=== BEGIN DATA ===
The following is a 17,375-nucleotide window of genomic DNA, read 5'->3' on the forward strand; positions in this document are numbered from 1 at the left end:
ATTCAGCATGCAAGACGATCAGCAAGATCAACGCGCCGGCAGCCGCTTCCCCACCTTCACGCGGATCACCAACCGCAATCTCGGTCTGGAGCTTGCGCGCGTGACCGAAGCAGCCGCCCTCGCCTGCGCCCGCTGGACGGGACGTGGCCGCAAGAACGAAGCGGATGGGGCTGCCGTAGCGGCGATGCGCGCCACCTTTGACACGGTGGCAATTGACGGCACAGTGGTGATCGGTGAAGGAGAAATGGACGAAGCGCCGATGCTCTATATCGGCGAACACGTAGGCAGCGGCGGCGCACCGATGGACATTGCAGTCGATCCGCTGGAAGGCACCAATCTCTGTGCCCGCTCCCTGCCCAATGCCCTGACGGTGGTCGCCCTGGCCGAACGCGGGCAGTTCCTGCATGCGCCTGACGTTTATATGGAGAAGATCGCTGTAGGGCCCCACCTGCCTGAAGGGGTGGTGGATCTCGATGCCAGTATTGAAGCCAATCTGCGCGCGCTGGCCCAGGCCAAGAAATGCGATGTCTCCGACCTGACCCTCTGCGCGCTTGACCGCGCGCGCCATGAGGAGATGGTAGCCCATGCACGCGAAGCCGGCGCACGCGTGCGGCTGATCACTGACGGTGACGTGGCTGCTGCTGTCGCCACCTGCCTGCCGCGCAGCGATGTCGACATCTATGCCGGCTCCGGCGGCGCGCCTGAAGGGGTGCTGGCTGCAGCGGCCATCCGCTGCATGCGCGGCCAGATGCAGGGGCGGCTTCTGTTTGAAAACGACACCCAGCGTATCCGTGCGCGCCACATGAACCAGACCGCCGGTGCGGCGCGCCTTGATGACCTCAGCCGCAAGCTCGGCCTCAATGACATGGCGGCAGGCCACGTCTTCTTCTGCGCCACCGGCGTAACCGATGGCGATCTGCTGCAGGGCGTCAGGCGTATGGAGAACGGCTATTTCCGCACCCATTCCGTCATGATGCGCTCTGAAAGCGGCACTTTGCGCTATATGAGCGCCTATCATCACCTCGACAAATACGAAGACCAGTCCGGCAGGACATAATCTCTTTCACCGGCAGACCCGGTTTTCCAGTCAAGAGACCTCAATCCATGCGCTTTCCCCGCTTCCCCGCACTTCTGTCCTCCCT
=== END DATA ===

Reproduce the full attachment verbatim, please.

The following is a 17,375-nucleotide window of genomic DNA, read 5'->3' on the forward strand; positions in this document are numbered from 1 at the left end:
ATTCAGCATGCAAGACGATCAGCAAGATCAACGCGCCGGCAGCCGCTTCCCCACCTTCACGCGGATCACCAACCGCAATCTCGGTCTGGAGCTTGCGCGCGTGACCGAAGCAGCCGCCCTCGCCTGCGCCCGCTGGACGGGACGTGGCCGCAAGAACGAAGCGGATGGGGCTGCCGTAGCGGCGATGCGCGCCACCTTTGACACGGTGGCAATTGACGGCACAGTGGTGATCGGTGAAGGAGAAATGGACGAAGCGCCGATGCTCTATATCGGCGAACACGTAGGCAGCGGCGGCGCACCGATGGACATTGCAGTCGATCCGCTGGAAGGCACCAATCTCTGTGCCCGCTCCCTGCCCAATGCCCTGACGGTGGTCGCCCTGGCCGAACGCGGGCAGTTCCTGCATGCGCCTGACGTTTATATGGAGAAGATCGCTGTAGGGCCCCACCTGCCTGAAGGGGTGGTGGATCTCGATGCCAGTATTGAAGCCAATCTGCGCGCGCTGGCCCAGGCCAAGAAATGCGATGTCTCCGACCTGACCCTCTGCGCGCTTGACCGCGCGCGCCATGAGGAGATGGTAGCCCATGCACGCGAAGCCGGCGCACGCGTGCGGCTGATCACTGACGGTGACGTGGCTGCTGCTGTCGCCACCTGCCTGCCGCGCAGCGATGTCGACATCTATGCCGGCTCCGGCGGCGCGCCTGAAGGGGTGCTGGCTGCAGCGGCCATCCGCTGCATGCGCGGCCAGATGCAGGGGCGGCTTCTGTTTGAAAACGACACCCAGCGTATCCGTGCGCGCCACATGAACCAGACCGCCGGTGCGGCGCGCCTTGATGACCTCAGCCGCAAGCTCGGCCTCAATGACATGGCGGCAGGCCACGTCTTCTTCTGCGCCACCGGCGTAACCGATGGCGATCTGCTGCAGGGCGTCAGGCGTATGGAGAACGGCTATTTCCGCACCCATTCCGTCATGATGCGCTCTGAAAGCGGCACTTTGCGCTATATGAGCGCCTATCATCACCTCGACAAATACGAAGACCAGTCCGGCAGGACATAATCTCTTTCACCGGCAGACCCGGTTTTCCAGTCAAGAGACCTCAATCCATGCGCTTTCCCCGCTTCCCCGCACTTCTGTCCTCCCT